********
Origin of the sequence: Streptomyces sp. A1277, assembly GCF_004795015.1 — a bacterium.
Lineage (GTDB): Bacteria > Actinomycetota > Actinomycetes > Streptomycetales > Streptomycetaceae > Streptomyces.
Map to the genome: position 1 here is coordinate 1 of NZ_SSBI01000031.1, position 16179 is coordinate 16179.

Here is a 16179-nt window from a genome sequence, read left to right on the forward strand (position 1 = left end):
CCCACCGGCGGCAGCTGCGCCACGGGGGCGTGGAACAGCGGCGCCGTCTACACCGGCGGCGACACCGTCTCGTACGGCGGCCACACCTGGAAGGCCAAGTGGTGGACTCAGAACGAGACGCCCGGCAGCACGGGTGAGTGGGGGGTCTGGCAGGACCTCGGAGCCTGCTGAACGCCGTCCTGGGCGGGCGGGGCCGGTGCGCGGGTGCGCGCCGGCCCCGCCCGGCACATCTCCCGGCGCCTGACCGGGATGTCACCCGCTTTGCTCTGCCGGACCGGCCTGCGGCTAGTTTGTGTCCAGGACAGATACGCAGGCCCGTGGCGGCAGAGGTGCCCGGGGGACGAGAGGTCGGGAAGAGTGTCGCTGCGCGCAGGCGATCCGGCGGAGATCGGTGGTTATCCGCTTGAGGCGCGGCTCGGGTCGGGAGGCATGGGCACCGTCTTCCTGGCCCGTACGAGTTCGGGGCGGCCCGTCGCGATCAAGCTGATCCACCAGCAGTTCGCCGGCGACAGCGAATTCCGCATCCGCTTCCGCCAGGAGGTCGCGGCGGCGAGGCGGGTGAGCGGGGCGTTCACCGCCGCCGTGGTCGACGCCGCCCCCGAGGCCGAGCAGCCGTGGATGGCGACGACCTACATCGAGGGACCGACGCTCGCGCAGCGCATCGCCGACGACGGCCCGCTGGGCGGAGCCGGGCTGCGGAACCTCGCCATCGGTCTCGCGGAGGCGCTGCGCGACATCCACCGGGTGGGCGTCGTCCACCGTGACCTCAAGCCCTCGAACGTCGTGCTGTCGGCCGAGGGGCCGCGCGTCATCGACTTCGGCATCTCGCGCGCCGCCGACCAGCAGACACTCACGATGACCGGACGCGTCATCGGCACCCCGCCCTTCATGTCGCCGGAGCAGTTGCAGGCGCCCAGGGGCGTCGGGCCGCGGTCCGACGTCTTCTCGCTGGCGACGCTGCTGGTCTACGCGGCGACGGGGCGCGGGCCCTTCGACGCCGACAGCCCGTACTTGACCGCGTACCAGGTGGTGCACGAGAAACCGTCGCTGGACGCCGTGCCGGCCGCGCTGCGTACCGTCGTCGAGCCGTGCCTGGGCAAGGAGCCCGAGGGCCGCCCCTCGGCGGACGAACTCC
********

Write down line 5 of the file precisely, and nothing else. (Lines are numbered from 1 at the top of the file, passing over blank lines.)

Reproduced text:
CCCACCGGCGGCAGCTGCGCCACGGGGGCGTGGAACAGCGGCGCCGTCTACACCGGCGGCGACACCGTCTCGTACGGCGGCCACACCTGGAAGGCCAAGTGGTGGACTCAGAACGAGACGCCCGGCAGCACGGGTGAGTGGGGGGTCTGGCAGGACCTCGGAGCCTGCTGAACGCCGTCCTGGGCGGGCGGGGCCGGTGCGCGGGTGCGCGCCGGCCCCGCCCGGCACATCTCCCGGCGCCTGACCGGGATGTCACCCGCTTTGCTCTGCCGGACCGGCCTGCGGCTAGTTTGTGTCCAGGACAGATACGCAGGCCCGTGGCGGCAGAGGTGCCCGGGGGACGAGAGGTCGGGAAGAGTGTCGCTGCGCGCAGGCGATCCGGCGGAGATCGGTGGTTATCCGCTTGAGGCGCGGCTCGGGTCGGGAGGCATGGGCACCGTCTTCCTGGCCCGTACGAGTTCGGGGCGGCCCGTCGCGATCAAGCTGATCCACCAGCAGTTCGCCGGCGACAGCGAATTCCGCATCCGCTTCCGCCAGGAGGTCGCGGCGGCGAGGCGGGTGAGCGGGGCGTTCACCGCCGCCGTGGTCGACGCCGCCCCCGAGGCCGAGCAGCCGTGGATGGCGACGACCTACATCGAGGGACCGACGCTCGCGCAGCGCATCGCCGACGACGGCCCGCTGGGCGGAGCCGGGCTGCGGAACCTCGCCATCGGTCTCGCGGAGGCGCTGCGCGACATCCACCGGGTGGGCGTCGTCCACCGTGACCTCAAGCCCTCGAACGTCGTGCTGTCGGCCGAGGGGCCGCGCGTCATCGACTTCGGCATCTCGCGCGCCGCCGACCAGCAGACACTCACGATGACCGGACGCGTCATCGGCACCCCGCCCTTCATGTCGCCGGAGCAGTTGCAGGCGCCCAGGGGCGTCGGGCCGCGGTCCGACGTCTTCTCGCTGGCGACGCTGCTGGTCTACGCGGCGACGGGGCGCGGGCCCTTCGACGCCGACAGCCCGTACTTGACCGCGTACCAGGTGGTGCACGAGAAACCGTCGCTGGACGCCGTGCCGGCCGCGCTGCGTACCGTCGTCGAGCCGTGCCTGGGCAAGGAGCCCGAGGGCCGCCCCTCGGCGGACGAACTCC